PAGE gel density

The density of the polyacrylamide gel is adjusted according to the expected molecular weights of the proteins to be separated. The density comes from the polymerization reaction between acrylamide and bis-acrylamide. The bis-acrylamide forms cross links between two acrylamide molecules, meaning the more acrylamide added to the mix, a denser matrix is formed in the gel. Generally, the acrylamide concentration is varied between 5-25%. Lower percentage gels are better for separating higher molecular weights, as the matrix formed has larger pore sizes. Higher percentages of acrylamide are used for lower molecular weights as the matrix formed has smaller pore sizes.

Illustration of three gels with different concentrations of acrylamide. To the left is a gel with low acrylamide concentration, in the middle is a gel with a medium concentration and to the right is a gel with a high concentration. Proteins of different sizes are being separated in the gels, where the gel with a low concentration of acrylamide, allows all proteins to migrate to the bottom of the gel and is thereby not separated properly. In the gel with a medium concentration, all proteins have been separated by size, so that the largest ones are present at the top of the gel, the medium sized proteins in the middle of the gel and the smallest proteins in the bottom of the gel. All proteins are present at the top of the gel with a high acrylamide concentration, as the density doesn’t allow them to separate through the gel.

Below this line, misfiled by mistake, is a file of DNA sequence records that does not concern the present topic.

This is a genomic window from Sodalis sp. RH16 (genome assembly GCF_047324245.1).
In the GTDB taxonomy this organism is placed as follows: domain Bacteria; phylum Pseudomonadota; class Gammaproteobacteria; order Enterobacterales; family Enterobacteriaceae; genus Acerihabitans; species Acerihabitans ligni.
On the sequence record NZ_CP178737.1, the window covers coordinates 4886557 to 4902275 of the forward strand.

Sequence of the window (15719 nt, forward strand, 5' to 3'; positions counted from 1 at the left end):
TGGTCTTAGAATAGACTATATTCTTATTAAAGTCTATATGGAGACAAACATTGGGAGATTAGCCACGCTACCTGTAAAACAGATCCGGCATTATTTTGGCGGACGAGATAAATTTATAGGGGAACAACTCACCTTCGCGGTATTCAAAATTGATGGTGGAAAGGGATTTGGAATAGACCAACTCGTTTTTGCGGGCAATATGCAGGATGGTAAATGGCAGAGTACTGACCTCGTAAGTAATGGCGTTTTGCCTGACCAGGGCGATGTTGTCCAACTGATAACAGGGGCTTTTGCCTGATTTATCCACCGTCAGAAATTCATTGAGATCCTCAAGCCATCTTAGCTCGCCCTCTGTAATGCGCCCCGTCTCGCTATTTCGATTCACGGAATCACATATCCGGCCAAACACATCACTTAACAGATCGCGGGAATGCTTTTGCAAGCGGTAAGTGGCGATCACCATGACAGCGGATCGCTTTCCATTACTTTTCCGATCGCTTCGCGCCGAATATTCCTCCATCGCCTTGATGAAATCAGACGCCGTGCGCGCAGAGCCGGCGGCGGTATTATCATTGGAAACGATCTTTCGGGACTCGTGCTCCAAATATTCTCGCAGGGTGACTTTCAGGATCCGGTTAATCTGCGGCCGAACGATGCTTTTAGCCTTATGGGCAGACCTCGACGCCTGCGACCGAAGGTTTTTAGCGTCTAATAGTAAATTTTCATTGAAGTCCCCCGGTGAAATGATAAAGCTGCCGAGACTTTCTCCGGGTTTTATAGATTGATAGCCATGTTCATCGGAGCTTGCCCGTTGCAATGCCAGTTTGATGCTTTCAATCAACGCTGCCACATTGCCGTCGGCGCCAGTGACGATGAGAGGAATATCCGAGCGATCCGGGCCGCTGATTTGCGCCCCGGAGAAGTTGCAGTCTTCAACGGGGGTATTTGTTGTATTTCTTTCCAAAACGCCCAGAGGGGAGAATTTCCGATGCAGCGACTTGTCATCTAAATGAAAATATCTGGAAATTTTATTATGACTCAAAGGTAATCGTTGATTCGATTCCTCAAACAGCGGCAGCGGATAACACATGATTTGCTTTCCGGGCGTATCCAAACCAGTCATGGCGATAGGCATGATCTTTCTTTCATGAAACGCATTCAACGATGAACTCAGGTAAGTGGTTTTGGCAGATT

Figure 1. Separation of proteins in gels of different densities: Separation of proteins in a gel with a low, medium and high acrylamide concentration.